For India, being paired with China is both a belated promotion and an essential reprimand. The India-Pakistan slugfest lowered our dignity and image beyond what we deserved, and only elicited a curse on both your houses sort of western sermonising. The India-China pairing allows us, mercifully, to graduate beyond the shrill and essentially self-defeating calculus of subcontinental rivalry, but it also raises us to level slightly above what we have earned.
In fact, comparison with China provides a brutal reminder of missed opportunities and self-goals during three decades of lost development. And if India is now projected as a success story in the making, it is also reminded of the long haul and difficult decisions ahead.
While most of these studies are good in capturing economic tangibles, they are not so skillful at spotting and explaining subterranean fluidities and social transformations. And one of those major changes is how China, both as a country and society, is finally stepping out into the world from its own self-imposed isolation, and that too with a very purposeful intent. Or, how the Chinese are slowly rebuilding and reconnecting to their rich cultural heritage they had all but lost during Mao.
In fact, the latter becomes clear if you attend a global conference, walk into an American bookshop or just walk through the halls of western universities.
Many books shops now have a special section on translated books of Chinese poets and authors. Unknown or unappreciated by most of us on the outside, China has seen too much turbulence in the last hundred years, starting with ascendance of Japan, the end of the last dynasty, the communist takeover and of course the Cultural Revolution. And like many Indians who are now writing in English and helping the world to understand the 1947 Partition story, so are the Chinese now beginning to write about that period and that shared experience and of their loss. It is a quiet burial and a collective grief, and it is uniquely Chinese, but these works are now being read by the western audience who are rediscovering Chinese intellectual traditions.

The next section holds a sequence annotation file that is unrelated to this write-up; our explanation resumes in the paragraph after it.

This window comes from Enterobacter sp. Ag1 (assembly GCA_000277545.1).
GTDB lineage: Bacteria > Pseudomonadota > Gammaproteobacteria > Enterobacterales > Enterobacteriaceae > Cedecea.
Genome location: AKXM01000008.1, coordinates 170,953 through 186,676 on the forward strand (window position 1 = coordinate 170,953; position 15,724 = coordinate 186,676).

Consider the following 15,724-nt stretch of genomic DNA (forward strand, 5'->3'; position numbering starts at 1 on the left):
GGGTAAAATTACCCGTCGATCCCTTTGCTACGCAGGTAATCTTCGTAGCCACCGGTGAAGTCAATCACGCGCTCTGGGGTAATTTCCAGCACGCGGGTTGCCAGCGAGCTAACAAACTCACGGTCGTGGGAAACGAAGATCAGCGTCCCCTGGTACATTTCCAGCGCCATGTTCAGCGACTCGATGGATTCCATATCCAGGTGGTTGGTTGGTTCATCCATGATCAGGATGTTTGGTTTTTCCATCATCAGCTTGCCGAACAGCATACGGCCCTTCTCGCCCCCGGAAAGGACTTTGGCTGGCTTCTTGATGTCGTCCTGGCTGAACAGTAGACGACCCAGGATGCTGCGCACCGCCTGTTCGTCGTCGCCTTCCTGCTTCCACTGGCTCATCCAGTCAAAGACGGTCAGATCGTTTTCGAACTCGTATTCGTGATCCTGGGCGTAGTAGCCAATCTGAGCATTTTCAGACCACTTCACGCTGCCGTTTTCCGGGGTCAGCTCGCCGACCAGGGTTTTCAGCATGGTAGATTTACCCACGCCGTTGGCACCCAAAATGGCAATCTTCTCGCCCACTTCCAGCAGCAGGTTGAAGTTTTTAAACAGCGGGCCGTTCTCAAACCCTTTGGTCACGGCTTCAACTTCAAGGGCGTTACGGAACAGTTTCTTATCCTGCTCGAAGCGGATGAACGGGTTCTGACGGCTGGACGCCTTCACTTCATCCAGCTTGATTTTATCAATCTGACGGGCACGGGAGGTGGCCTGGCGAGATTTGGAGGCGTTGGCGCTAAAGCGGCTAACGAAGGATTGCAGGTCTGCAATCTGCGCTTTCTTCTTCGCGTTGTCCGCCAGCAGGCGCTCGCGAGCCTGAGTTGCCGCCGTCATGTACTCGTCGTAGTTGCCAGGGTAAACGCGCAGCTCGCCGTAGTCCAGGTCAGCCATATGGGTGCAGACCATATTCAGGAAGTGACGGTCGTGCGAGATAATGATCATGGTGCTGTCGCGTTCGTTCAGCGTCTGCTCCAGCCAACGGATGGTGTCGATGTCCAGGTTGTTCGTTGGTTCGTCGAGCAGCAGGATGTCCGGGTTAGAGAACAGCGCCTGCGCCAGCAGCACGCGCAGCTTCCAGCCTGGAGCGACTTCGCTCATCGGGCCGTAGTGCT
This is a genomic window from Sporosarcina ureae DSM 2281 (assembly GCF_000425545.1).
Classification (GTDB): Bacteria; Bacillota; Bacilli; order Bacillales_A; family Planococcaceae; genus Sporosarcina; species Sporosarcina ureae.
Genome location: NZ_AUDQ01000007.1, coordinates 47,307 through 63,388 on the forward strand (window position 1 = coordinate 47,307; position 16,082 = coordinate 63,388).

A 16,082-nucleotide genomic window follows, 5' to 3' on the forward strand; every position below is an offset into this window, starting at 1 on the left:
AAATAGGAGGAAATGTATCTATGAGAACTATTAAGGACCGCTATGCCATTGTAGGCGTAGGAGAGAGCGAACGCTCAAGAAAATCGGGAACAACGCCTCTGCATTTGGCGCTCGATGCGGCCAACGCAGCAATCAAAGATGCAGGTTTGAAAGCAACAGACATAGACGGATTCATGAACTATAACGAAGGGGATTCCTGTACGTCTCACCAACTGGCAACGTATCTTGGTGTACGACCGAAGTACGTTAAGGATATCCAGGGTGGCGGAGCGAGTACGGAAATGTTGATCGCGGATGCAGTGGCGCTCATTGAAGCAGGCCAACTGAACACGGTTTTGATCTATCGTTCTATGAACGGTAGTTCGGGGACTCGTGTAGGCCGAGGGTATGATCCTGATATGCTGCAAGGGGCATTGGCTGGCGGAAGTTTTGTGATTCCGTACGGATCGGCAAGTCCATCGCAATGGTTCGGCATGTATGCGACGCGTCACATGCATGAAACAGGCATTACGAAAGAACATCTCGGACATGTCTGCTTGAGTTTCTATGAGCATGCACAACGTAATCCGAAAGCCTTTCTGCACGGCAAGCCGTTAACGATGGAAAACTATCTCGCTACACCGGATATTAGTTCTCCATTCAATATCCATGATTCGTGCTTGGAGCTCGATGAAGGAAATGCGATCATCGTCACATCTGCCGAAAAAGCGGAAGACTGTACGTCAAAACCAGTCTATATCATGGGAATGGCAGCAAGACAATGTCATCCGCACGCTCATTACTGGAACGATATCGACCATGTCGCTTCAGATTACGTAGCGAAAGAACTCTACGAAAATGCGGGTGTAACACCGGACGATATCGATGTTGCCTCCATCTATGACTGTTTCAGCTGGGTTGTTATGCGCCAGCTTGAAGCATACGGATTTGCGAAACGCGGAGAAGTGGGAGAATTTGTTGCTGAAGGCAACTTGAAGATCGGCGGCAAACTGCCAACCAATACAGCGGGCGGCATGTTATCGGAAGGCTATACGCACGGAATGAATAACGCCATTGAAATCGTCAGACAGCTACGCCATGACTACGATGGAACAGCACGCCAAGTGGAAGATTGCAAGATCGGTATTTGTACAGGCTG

Another signpost is in tourism. Last year, over 100 million tourists visited China. Even discounting for the Chinese Diaspora and those ubiquitous shopping daytrips from Hong Kong, it is a huge number. Plus, in 2003 China surpassed Japan as Asias largest outbound market. Already, nearly half a million Chinese have travelled to Vietnam in the first six months of 2005 and an equal number to Thailand, with almost 40 million Chinese in all projected to travel overseas this year. In business, the Chinese are flinging their net far and wide, pumping almost $10 billion a year in investment in Africa, buying up petroleum assets in the Middle East or Central Asia, and even bidding for large US companies. For every failed attempt to buy Unocal, there is a successful Chinese bid to acquire IBMs personal computer business. And a long list of former US government officials have become de facto Chinese-American ambassadors, acting as intermediaries and lobbyists for business interests on both sides, starting from Henry Kissinger to Alexander Haig to Cyrus Vance.
In effect, all these shore up Chinas political and business influence in multiple ways. In fact, recently, the Japanese foreign minister himself admitted, Chinese influence was at the root of Japans problems in getting African nations to support a G-4 resolution on UN reform. China commands more influence in Africa than Japan realized, he said.
What all this perhaps means for India is that the Chinese ascendancy is much more than economic and that this will be evident in multiple ways involving people, culture and impressions. Part of the future competition between India and China will be based on whether India can develop its hardware infrastructure faster than Chinese attempts to rebuild and leverage their cultural sophistication.
The writer is editor, India Focus